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At What Point Do Dave Ramsey and Suze Orman Compromise Themselves For Sales?

This is just another one of those random thoughts that flows through my head every once in a while, so forgive me.

I was thinking back on my old days when I ran a large credit counseling / debt management company and dealt with the balancing act of needing to get new clients versus always doing the right thing. I don’t care what anybody says, if you’ve got an office space, employees, and overhead, the power of the sale is like heroin, you need it to feed your habit, overhead.

At least I can tell you that I never intentionally enrolled someone in a debt management program, or some other solution that I didn’t honestly think, at the time, would be beneficial. Now that doesn’t mean that my employees didn’t. It would be impossible for me to stare inside every single client case when you have 20,000+ clients.

Commonsense would tell me that some employees would probably be more inclined than not to sell someone a credit counseling debt management solution simply because the employee felt like the sale helped to keep them employed. That’s just human nature. “If I do a good job for my boss, they’ll like me more.”

Eventually a time came when I ran into this situation face-to-face and came to the realization, that for me, putting someone into a debt solution that was not right for them was a line that I would never cross to make money. So I did the craziest thing you could imagine, I laid everyone off and closed the company.

So this conversation in my head led to me pondering the Dave Ramsey line of products, seminars, books, etc. And Suze Orman has her own line of stuff for sale as well. I wonder at what point for them does the sale of products and services become more important than the message they are trying to share with the public.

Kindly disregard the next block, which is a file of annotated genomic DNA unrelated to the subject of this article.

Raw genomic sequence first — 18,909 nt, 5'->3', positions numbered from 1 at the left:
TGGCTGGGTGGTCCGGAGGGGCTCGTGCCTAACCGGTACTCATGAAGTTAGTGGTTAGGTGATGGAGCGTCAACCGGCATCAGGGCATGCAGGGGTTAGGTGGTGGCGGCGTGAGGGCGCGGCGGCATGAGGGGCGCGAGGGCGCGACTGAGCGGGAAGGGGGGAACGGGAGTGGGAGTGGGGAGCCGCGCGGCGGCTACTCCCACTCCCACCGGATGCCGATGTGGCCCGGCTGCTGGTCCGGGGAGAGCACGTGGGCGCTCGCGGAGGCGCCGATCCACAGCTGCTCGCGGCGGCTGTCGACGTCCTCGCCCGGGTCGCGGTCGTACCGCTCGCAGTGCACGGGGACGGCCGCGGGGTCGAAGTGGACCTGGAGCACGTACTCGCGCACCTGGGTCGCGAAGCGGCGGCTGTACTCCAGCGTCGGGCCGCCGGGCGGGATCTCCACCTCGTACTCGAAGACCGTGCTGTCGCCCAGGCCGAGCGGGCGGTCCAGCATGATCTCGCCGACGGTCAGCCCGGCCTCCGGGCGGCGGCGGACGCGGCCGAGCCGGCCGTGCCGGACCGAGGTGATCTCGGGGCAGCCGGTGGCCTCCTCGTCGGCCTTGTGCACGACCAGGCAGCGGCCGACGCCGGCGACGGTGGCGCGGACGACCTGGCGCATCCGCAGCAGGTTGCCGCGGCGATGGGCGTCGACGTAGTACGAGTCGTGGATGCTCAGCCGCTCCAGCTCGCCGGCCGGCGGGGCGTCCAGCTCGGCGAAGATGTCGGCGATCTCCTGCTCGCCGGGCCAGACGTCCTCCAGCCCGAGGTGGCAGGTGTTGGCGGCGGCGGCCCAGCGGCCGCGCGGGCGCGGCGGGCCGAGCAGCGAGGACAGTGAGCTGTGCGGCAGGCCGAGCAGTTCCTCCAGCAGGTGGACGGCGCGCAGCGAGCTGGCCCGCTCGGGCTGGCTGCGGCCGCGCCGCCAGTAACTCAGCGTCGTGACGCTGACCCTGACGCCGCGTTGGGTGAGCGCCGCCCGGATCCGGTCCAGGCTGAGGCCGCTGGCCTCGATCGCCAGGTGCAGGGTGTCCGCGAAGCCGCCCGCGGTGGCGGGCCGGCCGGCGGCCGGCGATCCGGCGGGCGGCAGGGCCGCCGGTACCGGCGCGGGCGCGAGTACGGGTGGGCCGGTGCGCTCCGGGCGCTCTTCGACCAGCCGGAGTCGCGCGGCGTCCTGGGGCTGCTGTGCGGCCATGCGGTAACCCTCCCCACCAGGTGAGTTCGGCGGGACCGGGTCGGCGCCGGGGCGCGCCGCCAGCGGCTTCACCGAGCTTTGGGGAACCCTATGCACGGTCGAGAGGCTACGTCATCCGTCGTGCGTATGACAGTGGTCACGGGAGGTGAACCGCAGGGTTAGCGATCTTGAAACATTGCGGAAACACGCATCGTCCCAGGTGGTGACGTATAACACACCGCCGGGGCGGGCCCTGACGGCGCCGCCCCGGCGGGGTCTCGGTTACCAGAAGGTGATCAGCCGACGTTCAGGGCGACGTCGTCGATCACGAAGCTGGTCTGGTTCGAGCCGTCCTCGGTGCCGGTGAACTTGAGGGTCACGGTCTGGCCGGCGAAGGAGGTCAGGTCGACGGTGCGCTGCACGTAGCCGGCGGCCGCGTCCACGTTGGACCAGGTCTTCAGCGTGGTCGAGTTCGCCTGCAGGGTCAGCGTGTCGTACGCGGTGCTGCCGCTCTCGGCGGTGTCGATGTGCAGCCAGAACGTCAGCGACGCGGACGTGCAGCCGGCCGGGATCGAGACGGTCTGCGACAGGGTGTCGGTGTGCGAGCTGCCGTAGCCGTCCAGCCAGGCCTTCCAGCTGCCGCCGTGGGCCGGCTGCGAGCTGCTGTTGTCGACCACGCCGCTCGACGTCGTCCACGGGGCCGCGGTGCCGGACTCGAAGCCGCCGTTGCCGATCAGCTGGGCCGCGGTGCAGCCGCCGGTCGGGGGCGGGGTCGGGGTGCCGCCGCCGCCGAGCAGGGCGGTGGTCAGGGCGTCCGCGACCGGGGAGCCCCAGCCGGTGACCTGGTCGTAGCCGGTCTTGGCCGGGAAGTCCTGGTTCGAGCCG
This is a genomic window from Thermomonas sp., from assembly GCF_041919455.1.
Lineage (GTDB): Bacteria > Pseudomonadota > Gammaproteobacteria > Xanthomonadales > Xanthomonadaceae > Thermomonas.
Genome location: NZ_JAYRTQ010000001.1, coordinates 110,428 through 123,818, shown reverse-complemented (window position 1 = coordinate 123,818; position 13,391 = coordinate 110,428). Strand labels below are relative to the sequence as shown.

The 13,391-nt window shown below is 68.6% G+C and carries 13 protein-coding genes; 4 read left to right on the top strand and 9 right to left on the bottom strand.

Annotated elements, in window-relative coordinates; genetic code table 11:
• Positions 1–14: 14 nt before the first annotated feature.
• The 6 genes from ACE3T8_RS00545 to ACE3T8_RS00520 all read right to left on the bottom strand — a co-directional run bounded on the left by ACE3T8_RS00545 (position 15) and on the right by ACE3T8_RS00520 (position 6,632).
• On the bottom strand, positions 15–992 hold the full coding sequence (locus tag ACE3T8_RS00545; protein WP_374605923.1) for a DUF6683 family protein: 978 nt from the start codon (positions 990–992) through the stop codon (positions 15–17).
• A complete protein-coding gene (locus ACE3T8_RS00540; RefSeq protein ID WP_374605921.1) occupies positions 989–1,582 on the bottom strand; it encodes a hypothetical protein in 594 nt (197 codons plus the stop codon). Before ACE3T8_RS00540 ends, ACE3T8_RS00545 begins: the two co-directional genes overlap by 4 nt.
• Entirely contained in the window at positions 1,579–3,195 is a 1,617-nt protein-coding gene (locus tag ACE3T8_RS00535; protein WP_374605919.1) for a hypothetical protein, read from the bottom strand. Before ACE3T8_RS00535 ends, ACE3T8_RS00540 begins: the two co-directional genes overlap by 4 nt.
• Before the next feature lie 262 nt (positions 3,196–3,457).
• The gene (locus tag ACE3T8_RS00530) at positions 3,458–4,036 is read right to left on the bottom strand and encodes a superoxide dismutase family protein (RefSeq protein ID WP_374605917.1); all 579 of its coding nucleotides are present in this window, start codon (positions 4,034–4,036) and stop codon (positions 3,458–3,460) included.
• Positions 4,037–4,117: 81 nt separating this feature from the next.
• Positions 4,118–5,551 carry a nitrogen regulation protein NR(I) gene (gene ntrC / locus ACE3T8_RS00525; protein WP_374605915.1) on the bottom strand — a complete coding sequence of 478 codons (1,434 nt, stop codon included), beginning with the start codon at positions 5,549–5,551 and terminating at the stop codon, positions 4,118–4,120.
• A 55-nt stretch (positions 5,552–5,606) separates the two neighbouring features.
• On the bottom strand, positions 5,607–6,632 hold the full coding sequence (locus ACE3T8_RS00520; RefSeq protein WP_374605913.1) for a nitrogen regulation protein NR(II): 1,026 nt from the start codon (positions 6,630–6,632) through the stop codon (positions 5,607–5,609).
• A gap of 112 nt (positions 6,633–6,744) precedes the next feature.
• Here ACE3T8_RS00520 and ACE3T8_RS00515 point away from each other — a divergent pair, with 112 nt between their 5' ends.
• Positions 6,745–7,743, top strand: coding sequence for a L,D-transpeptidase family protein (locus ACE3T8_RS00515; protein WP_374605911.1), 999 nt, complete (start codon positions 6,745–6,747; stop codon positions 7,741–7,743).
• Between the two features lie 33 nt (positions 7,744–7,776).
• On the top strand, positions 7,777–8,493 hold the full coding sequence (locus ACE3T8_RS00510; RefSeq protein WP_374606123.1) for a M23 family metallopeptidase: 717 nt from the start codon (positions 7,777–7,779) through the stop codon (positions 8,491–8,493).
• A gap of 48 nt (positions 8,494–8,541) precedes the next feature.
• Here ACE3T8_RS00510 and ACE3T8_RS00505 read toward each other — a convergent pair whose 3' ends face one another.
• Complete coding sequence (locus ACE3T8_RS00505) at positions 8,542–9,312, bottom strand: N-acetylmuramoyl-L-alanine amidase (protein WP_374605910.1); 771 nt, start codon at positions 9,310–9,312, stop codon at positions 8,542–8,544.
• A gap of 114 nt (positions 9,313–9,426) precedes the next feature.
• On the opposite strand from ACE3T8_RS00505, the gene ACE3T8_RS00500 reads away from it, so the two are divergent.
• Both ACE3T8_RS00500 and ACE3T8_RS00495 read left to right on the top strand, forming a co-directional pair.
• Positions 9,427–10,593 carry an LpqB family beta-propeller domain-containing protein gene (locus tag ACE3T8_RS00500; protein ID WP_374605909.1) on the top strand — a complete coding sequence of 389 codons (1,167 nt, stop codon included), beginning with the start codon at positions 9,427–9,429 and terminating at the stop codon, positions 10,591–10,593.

Now this is the point at which their “fans” will take issue with me. They will say things like “Dave rocks”, “You don’t know what you’re talking about”, etc. But I disagree.

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In order for Dave or Suze to survive it requires the continuous and ongoing sale of their products and services. They have employees to pay, overhead to meet and profit to make. They are both very lucrative financial enterprises.

So when should a financial guru step away from the addiction to make the sale or is it all reasonable and fair game? Is it okay for Dave Ramsey to sell someone a $3,000 business opportunity that might bury them financially?

While Dave rails against debt collectors for being dumb idiots and less than human, when is it appropriate for him to sell a $3,000 class to someone that isn’t best suited for it? Isn’t that dumb? Or is the person that buys it an idiot if they dreamed of success but instead ran into failure?

What about the employee of Suze or Dave that is focused on the per sale profit, conversion rate or up-sell in order to please their boss? At what point does the organization of a financial adviser become so big and the need to feed their company becomes so great that the adviser is more focused on making sales rather than doing the right thing? And what if they do, does that compromise their value and integrity as an adviser?

Sincerly,
Steve